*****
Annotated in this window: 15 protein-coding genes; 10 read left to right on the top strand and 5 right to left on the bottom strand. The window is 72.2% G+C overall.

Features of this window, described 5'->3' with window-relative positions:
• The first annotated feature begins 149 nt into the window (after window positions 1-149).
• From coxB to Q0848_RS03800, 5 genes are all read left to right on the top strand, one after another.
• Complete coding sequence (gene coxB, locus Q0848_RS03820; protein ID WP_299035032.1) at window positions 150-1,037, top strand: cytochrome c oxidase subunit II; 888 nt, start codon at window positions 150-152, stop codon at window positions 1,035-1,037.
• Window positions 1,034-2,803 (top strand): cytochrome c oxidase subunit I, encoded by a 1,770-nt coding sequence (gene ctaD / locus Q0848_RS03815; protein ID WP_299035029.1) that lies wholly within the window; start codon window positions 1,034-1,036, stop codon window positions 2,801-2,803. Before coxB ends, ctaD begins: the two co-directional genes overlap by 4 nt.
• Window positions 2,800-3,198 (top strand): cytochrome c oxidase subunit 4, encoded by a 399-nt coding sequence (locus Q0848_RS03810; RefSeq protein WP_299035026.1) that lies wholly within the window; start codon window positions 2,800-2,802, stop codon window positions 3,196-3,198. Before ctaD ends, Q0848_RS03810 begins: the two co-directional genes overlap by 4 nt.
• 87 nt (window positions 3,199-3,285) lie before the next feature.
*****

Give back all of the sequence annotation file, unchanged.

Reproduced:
Annotated in this window: 15 protein-coding genes; 10 read left to right on the top strand and 5 right to left on the bottom strand. The window is 72.2% G+C overall.

Features of this window, described 5'->3' with window-relative positions:
• The first annotated feature begins 149 nt into the window (after window positions 1-149).
• From coxB to Q0848_RS03800, 5 genes are all read left to right on the top strand, one after another.
• Complete coding sequence (gene coxB, locus Q0848_RS03820; protein ID WP_299035032.1) at window positions 150-1,037, top strand: cytochrome c oxidase subunit II; 888 nt, start codon at window positions 150-152, stop codon at window positions 1,035-1,037.
• Window positions 1,034-2,803 (top strand): cytochrome c oxidase subunit I, encoded by a 1,770-nt coding sequence (gene ctaD / locus Q0848_RS03815; protein ID WP_299035029.1) that lies wholly within the window; start codon window positions 1,034-1,036, stop codon window positions 2,801-2,803. Before coxB ends, ctaD begins: the two co-directional genes overlap by 4 nt.
• Window positions 2,800-3,198 (top strand): cytochrome c oxidase subunit 4, encoded by a 399-nt coding sequence (locus Q0848_RS03810; RefSeq protein WP_299035026.1) that lies wholly within the window; start codon window positions 2,800-2,802, stop codon window positions 3,196-3,198. Before ctaD ends, Q0848_RS03810 begins: the two co-directional genes overlap by 4 nt.
• 87 nt (window positions 3,199-3,285) lie before the next feature.